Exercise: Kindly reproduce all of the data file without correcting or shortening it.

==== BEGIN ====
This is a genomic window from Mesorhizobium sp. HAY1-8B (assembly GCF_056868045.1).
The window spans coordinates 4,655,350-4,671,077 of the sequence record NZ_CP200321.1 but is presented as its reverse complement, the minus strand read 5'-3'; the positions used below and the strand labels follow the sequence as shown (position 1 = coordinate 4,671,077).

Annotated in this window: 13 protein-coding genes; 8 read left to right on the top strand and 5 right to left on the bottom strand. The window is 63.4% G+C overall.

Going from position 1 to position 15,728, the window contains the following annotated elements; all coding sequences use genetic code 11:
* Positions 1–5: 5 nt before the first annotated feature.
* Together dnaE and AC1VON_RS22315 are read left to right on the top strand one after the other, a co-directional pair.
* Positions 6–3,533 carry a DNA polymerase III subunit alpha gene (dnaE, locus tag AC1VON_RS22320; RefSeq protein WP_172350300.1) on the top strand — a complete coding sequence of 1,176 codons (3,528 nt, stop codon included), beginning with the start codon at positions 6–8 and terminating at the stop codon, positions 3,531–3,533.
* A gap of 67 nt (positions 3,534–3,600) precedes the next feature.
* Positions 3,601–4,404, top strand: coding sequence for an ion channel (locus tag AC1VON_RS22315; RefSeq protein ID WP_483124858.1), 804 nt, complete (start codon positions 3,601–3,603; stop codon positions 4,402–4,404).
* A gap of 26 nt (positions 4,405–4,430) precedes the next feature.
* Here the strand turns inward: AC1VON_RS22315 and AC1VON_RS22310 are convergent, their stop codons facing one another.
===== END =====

This is a genomic window from Mesorhizobium sp. HAY1-8B (assembly GCF_056868045.1).
The window spans coordinates 4,655,350-4,671,077 of the sequence record NZ_CP200321.1 but is presented as its reverse complement, the minus strand read 5'-3'; the positions used below and the strand labels follow the sequence as shown (position 1 = coordinate 4,671,077).

Annotated in this window: 13 protein-coding genes; 8 read left to right on the top strand and 5 right to left on the bottom strand. The window is 63.4% G+C overall.

Going from position 1 to position 15,728, the window contains the following annotated elements; all coding sequences use genetic code 11:
* Positions 1–5: 5 nt before the first annotated feature.
* Together dnaE and AC1VON_RS22315 are read left to right on the top strand one after the other, a co-directional pair.
* Positions 6–3,533 carry a DNA polymerase III subunit alpha gene (dnaE, locus tag AC1VON_RS22320; RefSeq protein WP_172350300.1) on the top strand — a complete coding sequence of 1,176 codons (3,528 nt, stop codon included), beginning with the start codon at positions 6–8 and terminating at the stop codon, positions 3,531–3,533.
* A gap of 67 nt (positions 3,534–3,600) precedes the next feature.
* Positions 3,601–4,404, top strand: coding sequence for an ion channel (locus tag AC1VON_RS22315; RefSeq protein ID WP_483124858.1), 804 nt, complete (start codon positions 3,601–3,603; stop codon positions 4,402–4,404).
* A gap of 26 nt (positions 4,405–4,430) precedes the next feature.
* Here the strand turns inward: AC1VON_RS22315 and AC1VON_RS22310 are convergent, their stop codons facing one another.